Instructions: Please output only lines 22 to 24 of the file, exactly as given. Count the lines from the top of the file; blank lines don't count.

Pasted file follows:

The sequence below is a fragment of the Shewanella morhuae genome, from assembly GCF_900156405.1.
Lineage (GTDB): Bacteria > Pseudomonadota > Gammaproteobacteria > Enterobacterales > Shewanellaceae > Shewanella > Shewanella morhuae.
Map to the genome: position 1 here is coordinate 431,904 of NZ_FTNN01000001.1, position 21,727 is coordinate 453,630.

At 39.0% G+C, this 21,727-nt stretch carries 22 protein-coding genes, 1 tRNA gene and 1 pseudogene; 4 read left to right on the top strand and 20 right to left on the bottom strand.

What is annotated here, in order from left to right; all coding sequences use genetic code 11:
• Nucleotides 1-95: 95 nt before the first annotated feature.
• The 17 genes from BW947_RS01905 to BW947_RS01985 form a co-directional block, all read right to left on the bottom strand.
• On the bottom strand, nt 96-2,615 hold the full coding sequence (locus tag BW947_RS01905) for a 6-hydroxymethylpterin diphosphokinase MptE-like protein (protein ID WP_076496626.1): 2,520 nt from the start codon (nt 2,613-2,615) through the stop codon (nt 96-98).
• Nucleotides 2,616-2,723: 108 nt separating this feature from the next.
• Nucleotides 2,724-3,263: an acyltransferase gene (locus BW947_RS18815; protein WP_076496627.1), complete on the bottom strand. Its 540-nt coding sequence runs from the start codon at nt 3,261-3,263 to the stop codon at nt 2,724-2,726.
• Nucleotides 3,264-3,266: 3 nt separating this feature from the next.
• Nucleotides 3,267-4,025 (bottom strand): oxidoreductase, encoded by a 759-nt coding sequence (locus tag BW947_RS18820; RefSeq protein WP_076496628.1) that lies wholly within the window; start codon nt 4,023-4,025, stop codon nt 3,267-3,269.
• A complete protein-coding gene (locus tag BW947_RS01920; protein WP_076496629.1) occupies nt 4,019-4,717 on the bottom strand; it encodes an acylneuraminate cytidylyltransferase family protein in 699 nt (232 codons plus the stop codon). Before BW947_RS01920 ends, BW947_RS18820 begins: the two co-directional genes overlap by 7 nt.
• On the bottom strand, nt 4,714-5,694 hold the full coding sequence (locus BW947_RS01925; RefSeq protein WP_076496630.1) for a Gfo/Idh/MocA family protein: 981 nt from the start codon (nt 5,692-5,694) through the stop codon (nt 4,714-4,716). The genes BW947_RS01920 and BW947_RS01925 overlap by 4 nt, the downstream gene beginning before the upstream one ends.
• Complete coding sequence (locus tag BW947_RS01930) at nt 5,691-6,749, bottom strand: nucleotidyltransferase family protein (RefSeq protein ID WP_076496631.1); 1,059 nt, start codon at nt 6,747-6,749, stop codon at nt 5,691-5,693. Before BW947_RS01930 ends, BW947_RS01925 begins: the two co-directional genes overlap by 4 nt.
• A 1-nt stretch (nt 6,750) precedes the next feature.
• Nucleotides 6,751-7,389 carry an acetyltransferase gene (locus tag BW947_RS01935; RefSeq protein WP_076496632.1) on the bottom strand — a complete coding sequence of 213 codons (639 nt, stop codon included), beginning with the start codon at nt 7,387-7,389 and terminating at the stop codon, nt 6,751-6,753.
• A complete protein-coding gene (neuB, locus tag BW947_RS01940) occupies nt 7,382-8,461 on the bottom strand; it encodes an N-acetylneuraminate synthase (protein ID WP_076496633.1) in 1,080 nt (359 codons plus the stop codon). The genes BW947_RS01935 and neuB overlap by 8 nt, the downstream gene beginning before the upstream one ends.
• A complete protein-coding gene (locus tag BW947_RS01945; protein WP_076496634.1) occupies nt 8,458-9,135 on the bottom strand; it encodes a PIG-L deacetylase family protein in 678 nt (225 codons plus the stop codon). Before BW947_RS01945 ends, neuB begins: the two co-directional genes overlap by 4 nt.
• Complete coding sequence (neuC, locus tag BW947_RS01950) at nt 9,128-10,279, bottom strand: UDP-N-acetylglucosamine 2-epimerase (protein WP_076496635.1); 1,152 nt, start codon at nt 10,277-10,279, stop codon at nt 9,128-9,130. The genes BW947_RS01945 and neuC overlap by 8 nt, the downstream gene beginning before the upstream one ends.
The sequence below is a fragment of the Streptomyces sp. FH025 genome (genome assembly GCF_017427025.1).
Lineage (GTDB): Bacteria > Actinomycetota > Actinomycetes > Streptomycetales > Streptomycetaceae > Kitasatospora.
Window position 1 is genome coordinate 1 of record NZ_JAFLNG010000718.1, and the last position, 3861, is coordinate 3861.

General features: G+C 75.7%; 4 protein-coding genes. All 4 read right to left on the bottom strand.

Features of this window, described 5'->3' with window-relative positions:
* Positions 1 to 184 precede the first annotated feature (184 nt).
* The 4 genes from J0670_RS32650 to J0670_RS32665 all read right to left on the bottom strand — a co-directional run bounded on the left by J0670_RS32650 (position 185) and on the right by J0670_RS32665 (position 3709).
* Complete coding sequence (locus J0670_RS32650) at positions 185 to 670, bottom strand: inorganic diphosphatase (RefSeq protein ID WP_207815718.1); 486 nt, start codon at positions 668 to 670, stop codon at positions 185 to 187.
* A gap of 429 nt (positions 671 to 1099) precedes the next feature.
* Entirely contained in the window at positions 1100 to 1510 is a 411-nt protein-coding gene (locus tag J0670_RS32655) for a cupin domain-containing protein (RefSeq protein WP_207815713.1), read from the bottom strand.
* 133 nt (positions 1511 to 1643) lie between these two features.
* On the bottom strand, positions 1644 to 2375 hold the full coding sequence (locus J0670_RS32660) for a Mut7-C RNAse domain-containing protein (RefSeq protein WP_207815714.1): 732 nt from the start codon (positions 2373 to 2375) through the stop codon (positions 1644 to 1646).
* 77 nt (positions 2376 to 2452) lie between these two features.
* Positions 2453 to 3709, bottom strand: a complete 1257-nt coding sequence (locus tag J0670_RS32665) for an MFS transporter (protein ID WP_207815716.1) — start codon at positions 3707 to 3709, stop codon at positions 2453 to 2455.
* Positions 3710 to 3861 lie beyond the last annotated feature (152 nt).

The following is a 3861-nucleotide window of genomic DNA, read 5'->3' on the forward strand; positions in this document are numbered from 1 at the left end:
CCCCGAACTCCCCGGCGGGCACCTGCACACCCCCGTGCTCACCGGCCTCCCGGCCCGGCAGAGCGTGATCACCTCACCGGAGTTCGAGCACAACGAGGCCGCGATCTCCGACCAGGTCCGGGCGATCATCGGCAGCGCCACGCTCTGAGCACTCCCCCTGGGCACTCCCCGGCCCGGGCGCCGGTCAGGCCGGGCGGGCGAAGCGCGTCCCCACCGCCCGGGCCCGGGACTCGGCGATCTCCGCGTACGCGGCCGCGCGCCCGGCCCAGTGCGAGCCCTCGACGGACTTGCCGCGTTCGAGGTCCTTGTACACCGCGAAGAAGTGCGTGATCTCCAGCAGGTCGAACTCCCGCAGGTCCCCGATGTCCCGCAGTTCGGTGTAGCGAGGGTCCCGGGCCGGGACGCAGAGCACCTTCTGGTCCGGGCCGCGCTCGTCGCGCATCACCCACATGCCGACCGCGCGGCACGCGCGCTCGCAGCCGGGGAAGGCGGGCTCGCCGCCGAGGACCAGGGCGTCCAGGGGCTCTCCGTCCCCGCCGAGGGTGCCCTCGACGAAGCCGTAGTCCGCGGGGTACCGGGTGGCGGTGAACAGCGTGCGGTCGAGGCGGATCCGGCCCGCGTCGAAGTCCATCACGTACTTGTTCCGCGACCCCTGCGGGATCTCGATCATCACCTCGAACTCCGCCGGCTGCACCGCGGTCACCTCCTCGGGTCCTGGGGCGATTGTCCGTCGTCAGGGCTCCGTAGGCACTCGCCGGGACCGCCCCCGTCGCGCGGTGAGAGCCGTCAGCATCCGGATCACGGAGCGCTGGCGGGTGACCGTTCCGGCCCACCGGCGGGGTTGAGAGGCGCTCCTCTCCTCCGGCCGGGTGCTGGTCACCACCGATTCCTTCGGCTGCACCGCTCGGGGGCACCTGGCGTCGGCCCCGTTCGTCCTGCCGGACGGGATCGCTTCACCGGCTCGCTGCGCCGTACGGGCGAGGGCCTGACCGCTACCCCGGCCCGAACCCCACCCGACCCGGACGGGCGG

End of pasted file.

Lineage (GTDB): Bacteria > Actinomycetota > Actinomycetes > Streptomycetales > Streptomycetaceae > Kitasatospora.
Window position 1 is genome coordinate 1 of record NZ_JAFLNG010000718.1, and the last position, 3861, is coordinate 3861.

General features: G+C 75.7%; 4 protein-coding genes. All 4 read right to left on the bottom strand.